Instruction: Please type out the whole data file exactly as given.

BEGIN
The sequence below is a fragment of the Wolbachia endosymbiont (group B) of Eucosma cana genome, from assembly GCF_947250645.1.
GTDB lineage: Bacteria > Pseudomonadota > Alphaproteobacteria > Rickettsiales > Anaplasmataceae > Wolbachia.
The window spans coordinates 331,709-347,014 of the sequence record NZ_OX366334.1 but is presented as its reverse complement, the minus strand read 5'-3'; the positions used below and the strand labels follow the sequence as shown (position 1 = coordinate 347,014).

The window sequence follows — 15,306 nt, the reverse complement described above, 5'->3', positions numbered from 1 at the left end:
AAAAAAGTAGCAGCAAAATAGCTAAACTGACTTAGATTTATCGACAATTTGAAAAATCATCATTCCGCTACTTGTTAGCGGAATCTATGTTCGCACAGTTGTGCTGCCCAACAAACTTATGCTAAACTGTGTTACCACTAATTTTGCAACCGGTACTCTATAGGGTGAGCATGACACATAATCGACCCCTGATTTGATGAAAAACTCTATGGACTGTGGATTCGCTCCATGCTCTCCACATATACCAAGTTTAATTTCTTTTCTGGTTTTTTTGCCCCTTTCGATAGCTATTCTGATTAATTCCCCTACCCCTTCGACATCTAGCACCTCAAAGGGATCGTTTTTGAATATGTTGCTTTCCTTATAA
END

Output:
The sequence below is a fragment of the Wolbachia endosymbiont (group B) of Eucosma cana genome, from assembly GCF_947250645.1.
GTDB lineage: Bacteria > Pseudomonadota > Alphaproteobacteria > Rickettsiales > Anaplasmataceae > Wolbachia.
The window spans coordinates 331,709-347,014 of the sequence record NZ_OX366334.1 but is presented as its reverse complement, the minus strand read 5'-3'; the positions used below and the strand labels follow the sequence as shown (position 1 = coordinate 347,014).

The window sequence follows — 15,306 nt, the reverse complement described above, 5'->3', positions numbered from 1 at the left end:
AAAAAAGTAGCAGCAAAATAGCTAAACTGACTTAGATTTATCGACAATTTGAAAAATCATCATTCCGCTACTTGTTAGCGGAATCTATGTTCGCACAGTTGTGCTGCCCAACAAACTTATGCTAAACTGTGTTACCACTAATTTTGCAACCGGTACTCTATAGGGTGAGCATGACACATAATCGACCCCTGATTTGATGAAAAACTCTATGGACTGTGGATTCGCTCCATGCTCTCCACATATACCAAGTTTAATTTCTTTTCTGGTTTTTTTGCCCCTTTCGATAGCTATTCTGATTAATTCCCCTACCCCTTCGACATCTAGCACCTCAAAGGGATCGTTTTTGAATATGTTGCTTTCCTTATAA